Binge drinking is a problem happening at college campuses across the country. Some college students can’t tell how much is too much.
“I’ve fallen, and sprained my ankle after drinking way too much. I felt like an idiot that night, but I still drink. It’s apart of college life. It’s my time to be free,” said University of South Florida student Crystal Evans.
The Center for Disease Control defines binge drinking as the consumption of five or more drinks in a row by males and four or more drinks in a row by females.
According to a study done by Harvard University, 44 percent of students surveyed from over 140 colleges were binge drinkers. Of those binge drinkers 47 percent experienced a drinking-related injury, unplanned sexual encounter or driving incident since the beginning of the school year.
USF Nursing student Shelby Hardee said binge drinkers are damaging their liver and brains. Heavy alcohol consumption can confuse or kill brain cells in both the nervous system and memory. Hardee explained studies have been done suggesting binge drinkers could be increasing memory loss later in adulthood.
After losing a friend to drunk driving in high school USF student Heather Ravioli has vowed to stay alcohol free. However, she is concerned about her other friends, and their drinking habits.
“I’ve had friends black out and forget what happens when they drink too much. They laugh and act like it’s normal but it scares me,” said Ravioli.
Tampa freelance personal trainer Sebastian Flores believes drinking is okay in moderation.
“With the holidays coming up it’s especially important for everyone to know their limits and know what moderation means, you know. When you drink too much you start to make poor choices in all facets of your life. I like to decide before going out what I‘m going to drink and how much. Make a plan and stick to it,” said Flores.
Early Tuesday morning a University of South Florida student’s car was struck while turning onto Alumni Dr. from Leroy Collins Blvd. Tampa police arrived on the scene within minutes, and began communicating with the driver. The driver was coherent and talking but needed minor medical attention. Traffic started to back up as people slowed to see what happened. The Tampa Fire Rescue arrived only seconds before this picture was taken.
The stress of being suffocated by tests, projects and papers has driven students to misuse Adderall and other prescription medications.
A study completed by Harvard Medical School in 2004, in which students from 109 colleges in America were surveyed, 6.9 percent of college students used Adderall within the last year non-medically an increase of 4.1 percent from the previous year. Usage was as high as 25 percent at some colleges.
College students across the globe are using the drug Adderall and other stimulant to keep awake and concentrate during the busy school year. Some students have also begun using the drugs to keep awake while partying at night.
University of South Florida freshmen Luis Gonzalez has been tempted to try the drug. He said.
“Sometimes at 2 a.m. when you’re only three pages in a eight-page paper, you think about it,” said Luis Gonzalez. “I haven’t done it but I have plenty of friends who have. I see it done on campus all the time.”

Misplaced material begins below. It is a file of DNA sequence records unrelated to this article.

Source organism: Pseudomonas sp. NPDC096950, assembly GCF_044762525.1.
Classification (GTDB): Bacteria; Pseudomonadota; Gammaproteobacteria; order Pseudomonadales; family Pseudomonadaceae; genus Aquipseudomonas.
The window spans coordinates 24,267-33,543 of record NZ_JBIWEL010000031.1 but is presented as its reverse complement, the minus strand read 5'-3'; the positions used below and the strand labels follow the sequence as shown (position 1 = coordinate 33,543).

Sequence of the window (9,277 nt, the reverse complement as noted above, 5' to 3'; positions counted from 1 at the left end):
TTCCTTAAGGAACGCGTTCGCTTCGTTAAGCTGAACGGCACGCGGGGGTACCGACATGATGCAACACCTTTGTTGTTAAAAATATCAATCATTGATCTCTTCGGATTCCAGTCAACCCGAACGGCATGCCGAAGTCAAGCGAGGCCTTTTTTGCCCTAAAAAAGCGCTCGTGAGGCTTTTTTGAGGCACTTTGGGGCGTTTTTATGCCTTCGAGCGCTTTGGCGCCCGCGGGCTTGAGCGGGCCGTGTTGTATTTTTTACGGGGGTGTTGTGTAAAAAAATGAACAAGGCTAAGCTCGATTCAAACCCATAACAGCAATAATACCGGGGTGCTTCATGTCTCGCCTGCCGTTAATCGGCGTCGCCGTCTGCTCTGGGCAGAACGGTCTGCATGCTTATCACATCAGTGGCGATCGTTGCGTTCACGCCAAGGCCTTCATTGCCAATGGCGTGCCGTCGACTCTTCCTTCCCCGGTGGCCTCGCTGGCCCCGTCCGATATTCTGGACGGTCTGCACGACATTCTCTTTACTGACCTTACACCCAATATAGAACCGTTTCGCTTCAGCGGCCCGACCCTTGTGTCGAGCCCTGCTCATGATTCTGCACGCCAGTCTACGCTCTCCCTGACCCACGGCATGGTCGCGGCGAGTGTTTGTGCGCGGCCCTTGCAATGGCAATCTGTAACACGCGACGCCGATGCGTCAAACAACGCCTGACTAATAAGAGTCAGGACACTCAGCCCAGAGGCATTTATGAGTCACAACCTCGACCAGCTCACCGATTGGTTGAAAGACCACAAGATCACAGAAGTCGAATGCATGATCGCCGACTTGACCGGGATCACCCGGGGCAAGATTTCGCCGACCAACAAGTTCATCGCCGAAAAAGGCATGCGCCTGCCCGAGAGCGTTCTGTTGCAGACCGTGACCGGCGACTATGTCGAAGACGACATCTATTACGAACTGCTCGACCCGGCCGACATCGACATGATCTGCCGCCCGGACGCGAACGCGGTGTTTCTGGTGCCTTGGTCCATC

Adderall is used to treat attention deficit hyperactive disorder. The way it is prescribed is through a series of questions with a doctor.
Daytona Beach psychiatrist Sally MacMaster first began seeing college students around finals week come into her office trying to get prescriptions for Adderall, but now it’s year round.
“The abuse of the medication has become a problem so the prescription process is now more elaborate with more questions and a longer time frame,” said MacMaster. “Students don‘t realize how addicting it can become.”
Ramya Matthews a pharmacist at the Wal-Greens accross the street from the USF Tampa campus said Adderall and other drugs are stimulants that help people focus.
“I have some older customers who’ve been taking the medication for years and now need it in a way to stay focused,” said Matthews. We also have plenty of students from the school who pick up their medication here.”
Students should plan for stressful endings of the semester, and should be cautious of taking medicines not prescribed to them.
The people living without healthcare in an unpredictable world play Russian roulette with their health and finances.
According to the 2008 U.S Census, 15.4 percent of the population currently has no healthcare. The number of Florida’s uninsured is at 20 percent, one of the highest in the nation.
Students Programs Coordinator Susanna Perez-Field thinks that the University of South Florida students without health insurance is equal to or exceeds the national average.
She said that since USF does not mandate health insurance the school does not track information on who has it.
Last year USF considered requiring insurance. Student Programs officials placed a question on the Student Government Associations election ballots asking students how they would feel about mandated healthcare.
The idea was set aside after a staggering 75 percent of students voted against it, Perez-Field said.
USF offers students a discounted health insurance program that cost $2,570 per year. For the 2010-2011 school year only 480 undergraduate students signed up for the program.
Senior Tony Harrison feels steep prices and confusing policies are the problem with the healthcare system.
“I have health insurance but honestly I feel like it’s ripping me off. I have no idea what is covered with my plan and what isn’t. I just got whatever my mom told me to,” Harrison said.
Transfer student Tung Nguygen uses USF Student Health Services, which is free for students, as a replacement for health insurance.
“The clinic is free or cheap for check ups but if I was to really get injured I’d be in a world of trouble but I just honestly can’t afford that right now,” said Nguygen.